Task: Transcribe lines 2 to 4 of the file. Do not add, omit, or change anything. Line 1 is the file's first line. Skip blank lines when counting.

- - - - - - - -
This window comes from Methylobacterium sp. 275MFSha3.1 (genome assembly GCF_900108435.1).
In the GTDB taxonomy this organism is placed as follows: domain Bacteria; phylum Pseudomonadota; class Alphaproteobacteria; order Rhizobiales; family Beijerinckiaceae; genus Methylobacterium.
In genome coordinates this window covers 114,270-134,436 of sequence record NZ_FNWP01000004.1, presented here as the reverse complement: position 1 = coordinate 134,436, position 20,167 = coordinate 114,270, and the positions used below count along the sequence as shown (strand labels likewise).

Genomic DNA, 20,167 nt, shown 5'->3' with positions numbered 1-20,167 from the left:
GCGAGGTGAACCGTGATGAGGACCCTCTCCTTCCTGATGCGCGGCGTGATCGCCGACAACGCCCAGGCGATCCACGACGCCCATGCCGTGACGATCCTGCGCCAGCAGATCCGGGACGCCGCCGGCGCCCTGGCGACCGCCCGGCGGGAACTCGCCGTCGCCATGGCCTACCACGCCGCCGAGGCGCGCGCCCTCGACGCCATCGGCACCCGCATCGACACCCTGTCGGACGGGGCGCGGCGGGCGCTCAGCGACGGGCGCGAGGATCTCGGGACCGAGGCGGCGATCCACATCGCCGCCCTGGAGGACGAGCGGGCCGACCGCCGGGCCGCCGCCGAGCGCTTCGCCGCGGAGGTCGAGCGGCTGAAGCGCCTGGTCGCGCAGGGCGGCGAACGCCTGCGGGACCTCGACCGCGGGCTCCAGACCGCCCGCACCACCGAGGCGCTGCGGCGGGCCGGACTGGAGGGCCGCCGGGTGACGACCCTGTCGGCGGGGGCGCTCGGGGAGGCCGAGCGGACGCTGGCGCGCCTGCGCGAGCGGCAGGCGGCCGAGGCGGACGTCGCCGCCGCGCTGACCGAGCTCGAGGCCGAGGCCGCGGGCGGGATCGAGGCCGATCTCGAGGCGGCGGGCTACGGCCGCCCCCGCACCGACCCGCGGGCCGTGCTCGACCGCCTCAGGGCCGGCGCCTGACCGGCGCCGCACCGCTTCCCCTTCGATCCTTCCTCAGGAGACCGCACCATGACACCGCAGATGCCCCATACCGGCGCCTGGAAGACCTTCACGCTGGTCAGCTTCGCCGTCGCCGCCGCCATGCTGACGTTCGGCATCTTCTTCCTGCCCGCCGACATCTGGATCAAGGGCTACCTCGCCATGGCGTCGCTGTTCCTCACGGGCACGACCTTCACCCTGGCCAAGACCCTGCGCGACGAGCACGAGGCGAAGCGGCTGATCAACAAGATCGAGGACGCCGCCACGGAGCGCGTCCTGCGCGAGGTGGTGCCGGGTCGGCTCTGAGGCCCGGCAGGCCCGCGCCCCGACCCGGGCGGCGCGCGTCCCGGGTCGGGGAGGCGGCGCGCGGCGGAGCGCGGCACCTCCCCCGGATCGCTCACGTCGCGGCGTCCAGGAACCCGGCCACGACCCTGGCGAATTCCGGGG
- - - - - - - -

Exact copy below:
In the GTDB taxonomy this organism is placed as follows: domain Bacteria; phylum Pseudomonadota; class Alphaproteobacteria; order Rhizobiales; family Beijerinckiaceae; genus Methylobacterium.
In genome coordinates this window covers 114,270-134,436 of sequence record NZ_FNWP01000004.1, presented here as the reverse complement: position 1 = coordinate 134,436, position 20,167 = coordinate 114,270, and the positions used below count along the sequence as shown (strand labels likewise).

Genomic DNA, 20,167 nt, shown 5'->3' with positions numbered 1-20,167 from the left: